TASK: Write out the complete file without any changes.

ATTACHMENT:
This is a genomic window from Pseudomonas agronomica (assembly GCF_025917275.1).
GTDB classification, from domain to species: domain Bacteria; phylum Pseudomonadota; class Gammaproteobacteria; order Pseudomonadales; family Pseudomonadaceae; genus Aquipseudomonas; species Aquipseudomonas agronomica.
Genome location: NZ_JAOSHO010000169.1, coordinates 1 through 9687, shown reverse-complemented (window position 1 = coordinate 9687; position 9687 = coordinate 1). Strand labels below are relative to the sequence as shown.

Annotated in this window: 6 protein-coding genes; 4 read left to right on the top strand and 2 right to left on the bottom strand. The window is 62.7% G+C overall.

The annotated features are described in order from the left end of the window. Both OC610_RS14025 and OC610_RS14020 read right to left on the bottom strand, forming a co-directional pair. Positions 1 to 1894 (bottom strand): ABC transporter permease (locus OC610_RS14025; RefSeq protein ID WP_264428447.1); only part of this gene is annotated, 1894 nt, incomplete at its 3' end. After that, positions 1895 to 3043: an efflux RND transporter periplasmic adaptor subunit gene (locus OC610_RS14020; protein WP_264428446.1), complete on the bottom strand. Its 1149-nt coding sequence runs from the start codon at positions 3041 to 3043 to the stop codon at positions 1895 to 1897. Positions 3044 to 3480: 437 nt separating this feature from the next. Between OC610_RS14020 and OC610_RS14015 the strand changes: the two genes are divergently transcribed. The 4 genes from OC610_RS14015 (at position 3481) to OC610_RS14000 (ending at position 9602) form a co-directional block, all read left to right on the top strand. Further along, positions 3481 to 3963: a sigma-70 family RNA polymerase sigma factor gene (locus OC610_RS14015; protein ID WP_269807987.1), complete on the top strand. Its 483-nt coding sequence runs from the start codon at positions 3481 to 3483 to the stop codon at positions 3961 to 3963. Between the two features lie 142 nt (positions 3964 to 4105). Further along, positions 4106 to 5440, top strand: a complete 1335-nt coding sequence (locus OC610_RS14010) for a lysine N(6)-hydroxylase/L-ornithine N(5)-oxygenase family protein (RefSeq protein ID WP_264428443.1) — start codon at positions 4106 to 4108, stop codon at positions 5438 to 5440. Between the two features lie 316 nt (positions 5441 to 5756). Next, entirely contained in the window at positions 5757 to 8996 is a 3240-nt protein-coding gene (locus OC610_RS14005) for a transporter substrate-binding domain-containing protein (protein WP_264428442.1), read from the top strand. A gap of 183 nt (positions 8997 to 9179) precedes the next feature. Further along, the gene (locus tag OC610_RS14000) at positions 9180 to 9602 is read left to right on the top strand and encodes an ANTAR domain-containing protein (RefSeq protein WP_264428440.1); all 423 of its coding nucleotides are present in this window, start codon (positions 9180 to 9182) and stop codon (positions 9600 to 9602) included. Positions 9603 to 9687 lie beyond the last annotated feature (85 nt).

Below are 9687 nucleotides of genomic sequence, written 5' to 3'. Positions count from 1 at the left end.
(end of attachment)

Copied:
This is a genomic window from Pseudomonas agronomica (assembly GCF_025917275.1).
GTDB classification, from domain to species: domain Bacteria; phylum Pseudomonadota; class Gammaproteobacteria; order Pseudomonadales; family Pseudomonadaceae; genus Aquipseudomonas; species Aquipseudomonas agronomica.
Genome location: NZ_JAOSHO010000169.1, coordinates 1 through 9687, shown reverse-complemented (window position 1 = coordinate 9687; position 9687 = coordinate 1). Strand labels below are relative to the sequence as shown.

Annotated in this window: 6 protein-coding genes; 4 read left to right on the top strand and 2 right to left on the bottom strand. The window is 62.7% G+C overall.

The annotated features are described in order from the left end of the window. Both OC610_RS14025 and OC610_RS14020 read right to left on the bottom strand, forming a co-directional pair. Positions 1 to 1894 (bottom strand): ABC transporter permease (locus OC610_RS14025; RefSeq protein ID WP_264428447.1); only part of this gene is annotated, 1894 nt, incomplete at its 3' end. After that, positions 1895 to 3043: an efflux RND transporter periplasmic adaptor subunit gene (locus OC610_RS14020; protein WP_264428446.1), complete on the bottom strand. Its 1149-nt coding sequence runs from the start codon at positions 3041 to 3043 to the stop codon at positions 1895 to 1897. Positions 3044 to 3480: 437 nt separating this feature from the next. Between OC610_RS14020 and OC610_RS14015 the strand changes: the two genes are divergently transcribed. The 4 genes from OC610_RS14015 (at position 3481) to OC610_RS14000 (ending at position 9602) form a co-directional block, all read left to right on the top strand. Further along, positions 3481 to 3963: a sigma-70 family RNA polymerase sigma factor gene (locus OC610_RS14015; protein ID WP_269807987.1), complete on the top strand. Its 483-nt coding sequence runs from the start codon at positions 3481 to 3483 to the stop codon at positions 3961 to 3963. Between the two features lie 142 nt (positions 3964 to 4105). Further along, positions 4106 to 5440, top strand: a complete 1335-nt coding sequence (locus OC610_RS14010) for a lysine N(6)-hydroxylase/L-ornithine N(5)-oxygenase family protein (RefSeq protein ID WP_264428443.1) — start codon at positions 4106 to 4108, stop codon at positions 5438 to 5440. Between the two features lie 316 nt (positions 5441 to 5756). Next, entirely contained in the window at positions 5757 to 8996 is a 3240-nt protein-coding gene (locus OC610_RS14005) for a transporter substrate-binding domain-containing protein (protein WP_264428442.1), read from the top strand. A gap of 183 nt (positions 8997 to 9179) precedes the next feature. Further along, the gene (locus tag OC610_RS14000) at positions 9180 to 9602 is read left to right on the top strand and encodes an ANTAR domain-containing protein (RefSeq protein WP_264428440.1); all 423 of its coding nucleotides are present in this window, start codon (positions 9180 to 9182) and stop codon (positions 9600 to 9602) included. Positions 9603 to 9687 lie beyond the last annotated feature (85 nt).

Below are 9687 nucleotides of genomic sequence, written 5' to 3'. Positions count from 1 at the left end.